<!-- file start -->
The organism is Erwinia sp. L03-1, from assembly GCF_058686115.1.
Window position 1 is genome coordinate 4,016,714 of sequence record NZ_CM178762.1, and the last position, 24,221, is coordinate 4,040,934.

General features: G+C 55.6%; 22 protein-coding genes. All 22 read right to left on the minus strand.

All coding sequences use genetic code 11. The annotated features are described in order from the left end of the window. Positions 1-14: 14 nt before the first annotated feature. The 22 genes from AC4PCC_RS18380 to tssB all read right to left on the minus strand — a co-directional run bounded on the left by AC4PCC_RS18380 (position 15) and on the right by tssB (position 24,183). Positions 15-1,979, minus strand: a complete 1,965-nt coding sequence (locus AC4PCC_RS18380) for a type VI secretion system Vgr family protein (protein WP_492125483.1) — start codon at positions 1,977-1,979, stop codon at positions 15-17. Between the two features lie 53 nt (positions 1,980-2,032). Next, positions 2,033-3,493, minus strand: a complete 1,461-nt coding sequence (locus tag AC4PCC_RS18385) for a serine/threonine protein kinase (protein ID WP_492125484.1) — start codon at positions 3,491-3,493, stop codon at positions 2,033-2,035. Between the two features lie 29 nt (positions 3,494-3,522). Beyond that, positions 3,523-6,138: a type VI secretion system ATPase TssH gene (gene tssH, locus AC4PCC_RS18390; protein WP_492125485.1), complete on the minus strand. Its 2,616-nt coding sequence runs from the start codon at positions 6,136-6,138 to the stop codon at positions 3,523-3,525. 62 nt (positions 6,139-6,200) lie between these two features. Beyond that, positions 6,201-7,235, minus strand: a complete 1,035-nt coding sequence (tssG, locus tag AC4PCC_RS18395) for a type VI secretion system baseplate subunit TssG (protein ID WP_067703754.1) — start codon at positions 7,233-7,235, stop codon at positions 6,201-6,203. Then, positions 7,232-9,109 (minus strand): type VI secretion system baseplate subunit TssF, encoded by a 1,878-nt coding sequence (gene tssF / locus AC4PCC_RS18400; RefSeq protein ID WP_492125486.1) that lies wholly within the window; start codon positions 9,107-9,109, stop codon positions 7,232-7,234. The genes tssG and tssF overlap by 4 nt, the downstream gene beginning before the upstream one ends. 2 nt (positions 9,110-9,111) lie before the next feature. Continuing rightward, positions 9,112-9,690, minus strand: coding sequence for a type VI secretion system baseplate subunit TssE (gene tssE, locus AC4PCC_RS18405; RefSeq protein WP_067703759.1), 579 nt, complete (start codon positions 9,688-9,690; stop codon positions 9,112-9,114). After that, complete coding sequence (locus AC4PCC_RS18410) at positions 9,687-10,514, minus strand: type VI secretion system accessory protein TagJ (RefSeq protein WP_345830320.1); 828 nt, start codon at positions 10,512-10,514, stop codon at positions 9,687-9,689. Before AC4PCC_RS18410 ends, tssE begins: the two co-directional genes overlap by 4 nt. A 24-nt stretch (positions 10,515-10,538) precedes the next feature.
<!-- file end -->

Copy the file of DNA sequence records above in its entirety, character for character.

The organism is Erwinia sp. L03-1, from assembly GCF_058686115.1.
Window position 1 is genome coordinate 4,016,714 of sequence record NZ_CM178762.1, and the last position, 24,221, is coordinate 4,040,934.

General features: G+C 55.6%; 22 protein-coding genes. All 22 read right to left on the minus strand.

All coding sequences use genetic code 11. The annotated features are described in order from the left end of the window. Positions 1-14: 14 nt before the first annotated feature. The 22 genes from AC4PCC_RS18380 to tssB all read right to left on the minus strand — a co-directional run bounded on the left by AC4PCC_RS18380 (position 15) and on the right by tssB (position 24,183). Positions 15-1,979, minus strand: a complete 1,965-nt coding sequence (locus AC4PCC_RS18380) for a type VI secretion system Vgr family protein (protein WP_492125483.1) — start codon at positions 1,977-1,979, stop codon at positions 15-17. Between the two features lie 53 nt (positions 1,980-2,032). Next, positions 2,033-3,493, minus strand: a complete 1,461-nt coding sequence (locus tag AC4PCC_RS18385) for a serine/threonine protein kinase (protein ID WP_492125484.1) — start codon at positions 3,491-3,493, stop codon at positions 2,033-2,035. Between the two features lie 29 nt (positions 3,494-3,522). Beyond that, positions 3,523-6,138: a type VI secretion system ATPase TssH gene (gene tssH, locus AC4PCC_RS18390; protein WP_492125485.1), complete on the minus strand. Its 2,616-nt coding sequence runs from the start codon at positions 6,136-6,138 to the stop codon at positions 3,523-3,525. 62 nt (positions 6,139-6,200) lie between these two features. Beyond that, positions 6,201-7,235, minus strand: a complete 1,035-nt coding sequence (tssG, locus tag AC4PCC_RS18395) for a type VI secretion system baseplate subunit TssG (protein ID WP_067703754.1) — start codon at positions 7,233-7,235, stop codon at positions 6,201-6,203. Then, positions 7,232-9,109 (minus strand): type VI secretion system baseplate subunit TssF, encoded by a 1,878-nt coding sequence (gene tssF / locus AC4PCC_RS18400; RefSeq protein ID WP_492125486.1) that lies wholly within the window; start codon positions 9,107-9,109, stop codon positions 7,232-7,234. The genes tssG and tssF overlap by 4 nt, the downstream gene beginning before the upstream one ends. 2 nt (positions 9,110-9,111) lie before the next feature. Continuing rightward, positions 9,112-9,690, minus strand: coding sequence for a type VI secretion system baseplate subunit TssE (gene tssE, locus AC4PCC_RS18405; RefSeq protein WP_067703759.1), 579 nt, complete (start codon positions 9,688-9,690; stop codon positions 9,112-9,114). After that, complete coding sequence (locus AC4PCC_RS18410) at positions 9,687-10,514, minus strand: type VI secretion system accessory protein TagJ (RefSeq protein WP_345830320.1); 828 nt, start codon at positions 10,512-10,514, stop codon at positions 9,687-9,689. Before AC4PCC_RS18410 ends, tssE begins: the two co-directional genes overlap by 4 nt. A 24-nt stretch (positions 10,515-10,538) precedes the next feature.